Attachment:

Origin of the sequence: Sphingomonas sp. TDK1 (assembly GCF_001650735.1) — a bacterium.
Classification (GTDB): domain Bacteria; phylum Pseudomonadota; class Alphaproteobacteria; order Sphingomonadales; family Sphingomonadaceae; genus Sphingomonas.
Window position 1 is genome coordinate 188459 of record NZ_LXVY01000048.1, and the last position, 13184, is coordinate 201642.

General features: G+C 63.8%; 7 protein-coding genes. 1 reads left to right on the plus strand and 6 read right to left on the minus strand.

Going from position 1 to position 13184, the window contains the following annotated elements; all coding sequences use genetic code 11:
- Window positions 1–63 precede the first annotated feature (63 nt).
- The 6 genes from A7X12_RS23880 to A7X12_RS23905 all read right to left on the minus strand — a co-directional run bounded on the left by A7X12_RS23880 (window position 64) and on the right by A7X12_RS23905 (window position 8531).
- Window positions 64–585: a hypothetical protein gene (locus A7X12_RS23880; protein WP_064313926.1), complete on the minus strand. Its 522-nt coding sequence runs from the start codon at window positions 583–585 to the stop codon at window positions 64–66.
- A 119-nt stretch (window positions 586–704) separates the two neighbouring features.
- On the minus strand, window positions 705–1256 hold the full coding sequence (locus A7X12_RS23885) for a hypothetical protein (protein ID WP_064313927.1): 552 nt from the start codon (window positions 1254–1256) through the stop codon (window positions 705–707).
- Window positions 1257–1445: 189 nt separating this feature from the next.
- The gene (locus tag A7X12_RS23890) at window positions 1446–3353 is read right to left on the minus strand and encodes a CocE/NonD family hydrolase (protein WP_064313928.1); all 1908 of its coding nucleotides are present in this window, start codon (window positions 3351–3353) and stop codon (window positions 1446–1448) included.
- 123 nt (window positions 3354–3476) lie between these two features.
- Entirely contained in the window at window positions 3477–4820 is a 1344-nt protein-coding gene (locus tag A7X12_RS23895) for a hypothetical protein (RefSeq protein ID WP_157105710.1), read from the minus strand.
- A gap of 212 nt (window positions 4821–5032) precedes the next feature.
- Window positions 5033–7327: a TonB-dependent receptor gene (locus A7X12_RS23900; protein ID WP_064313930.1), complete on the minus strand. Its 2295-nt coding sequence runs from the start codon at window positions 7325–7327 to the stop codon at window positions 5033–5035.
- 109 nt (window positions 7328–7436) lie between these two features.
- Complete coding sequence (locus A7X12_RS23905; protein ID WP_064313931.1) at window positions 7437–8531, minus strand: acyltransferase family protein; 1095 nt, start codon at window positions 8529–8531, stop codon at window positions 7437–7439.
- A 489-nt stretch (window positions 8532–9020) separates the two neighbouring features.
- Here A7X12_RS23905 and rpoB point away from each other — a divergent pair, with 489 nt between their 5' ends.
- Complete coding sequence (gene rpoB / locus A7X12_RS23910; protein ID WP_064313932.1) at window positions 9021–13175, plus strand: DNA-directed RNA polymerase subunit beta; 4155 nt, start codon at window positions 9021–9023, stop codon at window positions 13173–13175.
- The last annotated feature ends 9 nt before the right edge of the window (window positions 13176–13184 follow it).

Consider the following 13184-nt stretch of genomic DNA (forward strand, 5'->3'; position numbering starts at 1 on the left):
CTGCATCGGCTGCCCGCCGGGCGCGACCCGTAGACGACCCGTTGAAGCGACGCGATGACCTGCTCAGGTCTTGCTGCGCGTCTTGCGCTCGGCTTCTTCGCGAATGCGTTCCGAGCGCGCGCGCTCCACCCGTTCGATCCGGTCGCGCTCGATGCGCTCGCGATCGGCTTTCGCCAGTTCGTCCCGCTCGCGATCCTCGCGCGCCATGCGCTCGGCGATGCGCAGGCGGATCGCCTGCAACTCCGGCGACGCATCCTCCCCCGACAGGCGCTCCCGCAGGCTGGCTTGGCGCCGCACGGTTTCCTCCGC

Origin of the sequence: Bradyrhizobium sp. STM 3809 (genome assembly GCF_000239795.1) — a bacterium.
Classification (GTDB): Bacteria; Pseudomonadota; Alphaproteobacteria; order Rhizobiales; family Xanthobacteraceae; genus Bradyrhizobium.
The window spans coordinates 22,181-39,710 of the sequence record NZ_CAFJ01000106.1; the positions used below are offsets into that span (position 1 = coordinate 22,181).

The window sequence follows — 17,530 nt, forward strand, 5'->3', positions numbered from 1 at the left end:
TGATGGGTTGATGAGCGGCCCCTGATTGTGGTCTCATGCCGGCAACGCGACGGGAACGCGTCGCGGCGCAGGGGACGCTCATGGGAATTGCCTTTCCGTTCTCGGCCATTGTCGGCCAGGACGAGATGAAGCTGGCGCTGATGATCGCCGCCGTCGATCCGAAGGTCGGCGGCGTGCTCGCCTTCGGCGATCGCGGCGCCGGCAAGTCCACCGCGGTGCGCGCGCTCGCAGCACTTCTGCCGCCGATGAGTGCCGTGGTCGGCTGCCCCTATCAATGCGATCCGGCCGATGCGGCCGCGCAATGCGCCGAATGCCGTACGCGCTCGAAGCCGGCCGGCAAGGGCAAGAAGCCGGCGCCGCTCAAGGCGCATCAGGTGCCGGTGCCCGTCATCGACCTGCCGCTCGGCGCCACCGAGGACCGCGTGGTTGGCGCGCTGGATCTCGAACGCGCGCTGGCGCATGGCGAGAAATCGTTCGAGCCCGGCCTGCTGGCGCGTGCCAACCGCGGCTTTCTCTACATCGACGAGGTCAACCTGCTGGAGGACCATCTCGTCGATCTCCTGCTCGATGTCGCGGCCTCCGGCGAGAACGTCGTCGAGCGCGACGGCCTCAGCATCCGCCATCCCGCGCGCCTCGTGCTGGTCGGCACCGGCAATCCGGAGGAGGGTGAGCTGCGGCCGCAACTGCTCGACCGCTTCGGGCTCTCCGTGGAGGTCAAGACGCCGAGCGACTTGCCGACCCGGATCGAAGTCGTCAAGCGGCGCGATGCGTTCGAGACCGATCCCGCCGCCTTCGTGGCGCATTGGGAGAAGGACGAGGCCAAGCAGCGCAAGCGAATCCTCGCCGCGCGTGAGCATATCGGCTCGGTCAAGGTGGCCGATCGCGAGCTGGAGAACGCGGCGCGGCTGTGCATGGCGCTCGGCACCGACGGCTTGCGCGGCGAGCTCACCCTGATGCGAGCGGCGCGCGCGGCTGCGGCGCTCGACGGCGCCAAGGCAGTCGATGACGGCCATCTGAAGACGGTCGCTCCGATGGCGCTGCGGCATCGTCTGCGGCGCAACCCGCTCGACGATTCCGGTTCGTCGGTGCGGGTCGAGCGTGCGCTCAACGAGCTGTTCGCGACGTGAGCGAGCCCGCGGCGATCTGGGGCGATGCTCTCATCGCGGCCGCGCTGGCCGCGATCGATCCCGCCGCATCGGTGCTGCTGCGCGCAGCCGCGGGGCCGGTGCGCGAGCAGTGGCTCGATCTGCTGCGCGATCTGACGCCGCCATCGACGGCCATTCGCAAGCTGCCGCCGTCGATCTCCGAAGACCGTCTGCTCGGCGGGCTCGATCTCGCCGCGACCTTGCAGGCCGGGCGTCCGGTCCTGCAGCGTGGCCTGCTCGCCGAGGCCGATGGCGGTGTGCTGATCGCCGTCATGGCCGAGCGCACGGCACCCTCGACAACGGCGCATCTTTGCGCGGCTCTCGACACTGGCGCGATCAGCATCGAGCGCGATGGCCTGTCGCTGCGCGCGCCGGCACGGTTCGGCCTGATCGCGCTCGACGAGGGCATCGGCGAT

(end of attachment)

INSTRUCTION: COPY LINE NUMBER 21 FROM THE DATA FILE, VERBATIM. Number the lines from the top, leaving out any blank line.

- Complete coding sequence (gene rpoB / locus A7X12_RS23910; protein ID WP_064313932.1) at window positions 9021–13175, plus strand: DNA-directed RNA polymerase subunit beta; 4155 nt, start codon at window positions 9021–9023, stop codon at window positions 13173–13175.